Post-Election donation postmortem

In early October, my friend Lyla, my Sarah, and I set up a fundraiser for the election. Our goal? To decide where Lyla should donate $34,000 towards the election, and then get our friends to match with another $34,000.

Here’s the fundraiser:

We succeeded in our goal. In fact, we raised $84,123 to the following recipients:

(Note that the advice from where to donate was heavily followed, plus a heavy dose of swing senate races).

So, how did we do?

Well, none of these senate candidates won. So, that doesn’t feel great. Here is the postmortem I sent to our donors:

– We accurately predicted that Joe Biden had enough money and didn’t need more.

– We accurately predicted that the senate races were much more competitive / R-leaning than people thought.

– Our candidates lost. Pretty much all competitive candidates lost up and down the ballot. (Except Biden)

– This doesn’t feel great.

– If I were to do it all over again, I think I’d more dramatically push long-term base building organization, rather than campaigns. If nothing else, after election day, we would feel better.

– And we should feel good! We raised $36.901.75 for organizations that are sticking around for the long term. That’s a big chunk of money.

– That said, these two Georgia races are incredibly important. If we win them, that could have huge long-term consequences, due to the laws they could pass in the Senate.

– All in all, I’m proud of us.

A few days late, that still seems right. And it makes me redouble my faith in long-term base building over short-term electioneering.

Here’s the full initial pitch. It’s an interesting artifact of how I think about politics. Maybe you’ll find it interesting too.

Can you donate thousands of dollars, right now, to the election? If so, please do. 

I just donated thousands of dollars more. Sarah did 3k. Lyla donated 17,000 dollars, and another 17,000 as soon as her credit card allows her to. I want you to do so as well. 

Why? The chips are down and we need to do what we can so that we don't say that we didn't do all we could. And I don't want a dissonance between my intellectual understanding of the stakes and my actions. 

Maybe you're like me. Maybe you have money lying around, or have a great job (SF people, I'm looking at you!). Maybe you've been waiting for this nudge. 

We are trying to raise 68,000 dollars in the next few days. We're already at $23,980. If you have the means, this is a great strategic place for it all to go. 

Happy to answer questions or talk about it. 

Though any money towards the election is good, I think you share with me a desire to be strategic. So here's my thinking: 
1. Joe Biden cannot be a failed president. That means taking the senate. 
2. If Trump wins, we absolutely need a D senate or very bad things happen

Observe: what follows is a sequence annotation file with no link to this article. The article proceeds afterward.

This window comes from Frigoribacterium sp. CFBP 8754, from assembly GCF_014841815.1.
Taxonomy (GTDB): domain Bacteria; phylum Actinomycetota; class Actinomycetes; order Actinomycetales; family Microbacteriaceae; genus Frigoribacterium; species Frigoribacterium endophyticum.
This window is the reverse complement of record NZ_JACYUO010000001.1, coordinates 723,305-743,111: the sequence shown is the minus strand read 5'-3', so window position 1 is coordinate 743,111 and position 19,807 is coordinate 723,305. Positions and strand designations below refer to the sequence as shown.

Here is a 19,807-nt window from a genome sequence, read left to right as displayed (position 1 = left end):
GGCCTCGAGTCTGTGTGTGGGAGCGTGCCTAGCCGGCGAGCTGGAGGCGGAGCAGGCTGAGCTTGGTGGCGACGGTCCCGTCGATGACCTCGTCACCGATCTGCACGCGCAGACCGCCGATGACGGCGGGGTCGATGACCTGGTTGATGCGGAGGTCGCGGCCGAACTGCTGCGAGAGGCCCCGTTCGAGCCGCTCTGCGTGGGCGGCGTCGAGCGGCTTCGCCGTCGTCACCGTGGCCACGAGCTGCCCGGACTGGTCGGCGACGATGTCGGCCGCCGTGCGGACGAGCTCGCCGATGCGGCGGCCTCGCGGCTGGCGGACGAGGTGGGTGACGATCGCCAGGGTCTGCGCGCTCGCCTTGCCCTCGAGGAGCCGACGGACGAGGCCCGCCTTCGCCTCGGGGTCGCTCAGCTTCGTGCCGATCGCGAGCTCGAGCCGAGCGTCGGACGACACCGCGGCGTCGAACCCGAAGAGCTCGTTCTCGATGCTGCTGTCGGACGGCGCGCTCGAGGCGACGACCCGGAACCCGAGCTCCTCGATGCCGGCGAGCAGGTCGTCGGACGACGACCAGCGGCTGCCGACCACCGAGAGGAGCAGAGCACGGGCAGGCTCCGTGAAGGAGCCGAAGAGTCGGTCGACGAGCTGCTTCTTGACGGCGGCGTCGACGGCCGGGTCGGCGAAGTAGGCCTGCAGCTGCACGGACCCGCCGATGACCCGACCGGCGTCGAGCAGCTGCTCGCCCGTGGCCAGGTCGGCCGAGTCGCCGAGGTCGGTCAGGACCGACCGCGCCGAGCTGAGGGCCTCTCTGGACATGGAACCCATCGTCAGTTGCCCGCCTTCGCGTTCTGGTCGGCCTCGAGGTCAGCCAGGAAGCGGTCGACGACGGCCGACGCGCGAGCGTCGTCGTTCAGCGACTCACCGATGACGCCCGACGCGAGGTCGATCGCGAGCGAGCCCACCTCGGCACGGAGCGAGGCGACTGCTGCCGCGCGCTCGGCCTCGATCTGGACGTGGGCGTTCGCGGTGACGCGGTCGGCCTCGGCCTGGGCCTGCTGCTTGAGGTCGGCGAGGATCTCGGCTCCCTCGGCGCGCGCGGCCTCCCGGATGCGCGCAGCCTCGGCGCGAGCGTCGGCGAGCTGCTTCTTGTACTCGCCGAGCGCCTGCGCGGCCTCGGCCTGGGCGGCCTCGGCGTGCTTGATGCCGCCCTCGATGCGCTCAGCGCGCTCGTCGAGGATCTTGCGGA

3. Every ten years, gerrymandering happens. Guess when the next time is? (Hint -- very soon)
4. Joe Biden has enough money. 
5. This late in the race, ads are sadly one of the few things that can scale up quickly. We might prefer organizers etc, but they needed to be hired a year ago -- now is too late. 
6. Campaigns get cheap TV ad rates -- market price (for any other organization, like a PAC or Super PAC) is about twice as high
7. All senate seats have the same power. Therefore, focus on the places with the highest utility for your dollar. Those are small, cheap states with less-prominent races that could still swing. 

A. Donate directly to senate races. 
B. Donate to Maine, Iowa, South Carolina, Montana, Alaska. 

1. Not enough people are paying attention to the state legislative races that will determine control of gerrymandering, and therefore political power for a decade. 
2. (You may remember that Republicans swept in 2010. This led to incredibly strong gerrymandering that has lead to minority rule for years)
3. The lower the level of race, the higher the marginal utility of your dollar, and the lower attention and money they're getting. 

A. Donate to flip state legislatures
B. I propose Sister District, but I'm open to a better organization

1. Spending money on ads makes me sad. Why? Because while ads work, they only work for one race. They don't help the next guy get elected, they don't help other races in the same place. They're short-term effective but long-term wasteful. 
2. Spending money on people power makes me happy. Why? Because people-power is more wholesome. But also people-power can exist after the election. Less short-term impact, much higher long term impact. (In terms of changing voting behavior)
3. Some places matter more than others. Imagine voting in a swing state vs voting in a swing state that has a senate race, a house race, and a state assembly race all on your ballot. 
4. Already-existing community groups, that have been around for a while, have the proven ability to get people involved for the long term. And can scale people-power capacity much more easily than campaigns. 

A. Donate to the Movement Voter Project, a kind of "fund" that disburses 100% of the money to community organizations. 

This is a blend of hard-headed strategic moves, and putting my money towards organizations that share my values. You might disagree. That's fine -- doing something matters much more than procrastinating by trying to find the "best" thing to do. If you choose some other organization or candidate — wonderful!

I hope you join me, if you can. Thank you.

One reply on “Post-Election donation postmortem”

[…] Ultimately, the election took over my life. I had to jettison most of my other commitments and go back into an intense, all-consuming job. I don’t regret it, but it wasn’t really what my body needed. And hey, I still was able to do some fun projects, like getting people jobs, joining the Louis Brandeis Legacy Fund, writing some posts, and raising money for the Movement Voter Project. […]

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